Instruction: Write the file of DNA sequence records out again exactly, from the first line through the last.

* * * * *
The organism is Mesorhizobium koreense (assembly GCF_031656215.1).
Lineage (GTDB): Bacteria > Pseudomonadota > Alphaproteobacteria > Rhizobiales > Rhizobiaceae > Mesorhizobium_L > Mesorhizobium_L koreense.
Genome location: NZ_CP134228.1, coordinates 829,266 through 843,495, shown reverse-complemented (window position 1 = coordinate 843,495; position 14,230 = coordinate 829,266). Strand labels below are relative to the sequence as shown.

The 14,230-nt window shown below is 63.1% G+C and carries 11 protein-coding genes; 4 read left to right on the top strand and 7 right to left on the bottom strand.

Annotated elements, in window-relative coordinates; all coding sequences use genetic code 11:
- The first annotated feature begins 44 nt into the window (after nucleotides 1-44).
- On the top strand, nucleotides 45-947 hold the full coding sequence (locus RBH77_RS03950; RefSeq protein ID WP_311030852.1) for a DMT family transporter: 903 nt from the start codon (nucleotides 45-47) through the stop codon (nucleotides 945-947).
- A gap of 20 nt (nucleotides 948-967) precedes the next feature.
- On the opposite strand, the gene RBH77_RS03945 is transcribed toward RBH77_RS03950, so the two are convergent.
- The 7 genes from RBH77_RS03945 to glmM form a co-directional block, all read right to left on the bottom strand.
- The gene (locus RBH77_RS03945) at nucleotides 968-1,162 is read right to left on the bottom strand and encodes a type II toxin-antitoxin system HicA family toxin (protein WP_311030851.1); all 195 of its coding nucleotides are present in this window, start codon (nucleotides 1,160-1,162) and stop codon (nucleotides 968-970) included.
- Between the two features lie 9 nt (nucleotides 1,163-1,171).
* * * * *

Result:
The organism is Mesorhizobium koreense (assembly GCF_031656215.1).
Lineage (GTDB): Bacteria > Pseudomonadota > Alphaproteobacteria > Rhizobiales > Rhizobiaceae > Mesorhizobium_L > Mesorhizobium_L koreense.
Genome location: NZ_CP134228.1, coordinates 829,266 through 843,495, shown reverse-complemented (window position 1 = coordinate 843,495; position 14,230 = coordinate 829,266). Strand labels below are relative to the sequence as shown.

The 14,230-nt window shown below is 63.1% G+C and carries 11 protein-coding genes; 4 read left to right on the top strand and 7 right to left on the bottom strand.

Annotated elements, in window-relative coordinates; all coding sequences use genetic code 11:
- The first annotated feature begins 44 nt into the window (after nucleotides 1-44).
- On the top strand, nucleotides 45-947 hold the full coding sequence (locus RBH77_RS03950; RefSeq protein ID WP_311030852.1) for a DMT family transporter: 903 nt from the start codon (nucleotides 45-47) through the stop codon (nucleotides 945-947).
- A gap of 20 nt (nucleotides 948-967) precedes the next feature.
- On the opposite strand, the gene RBH77_RS03945 is transcribed toward RBH77_RS03950, so the two are convergent.
- The 7 genes from RBH77_RS03945 to glmM form a co-directional block, all read right to left on the bottom strand.
- The gene (locus RBH77_RS03945) at nucleotides 968-1,162 is read right to left on the bottom strand and encodes a type II toxin-antitoxin system HicA family toxin (protein WP_311030851.1); all 195 of its coding nucleotides are present in this window, start codon (nucleotides 1,160-1,162) and stop codon (nucleotides 968-970) included.
- Between the two features lie 9 nt (nucleotides 1,163-1,171).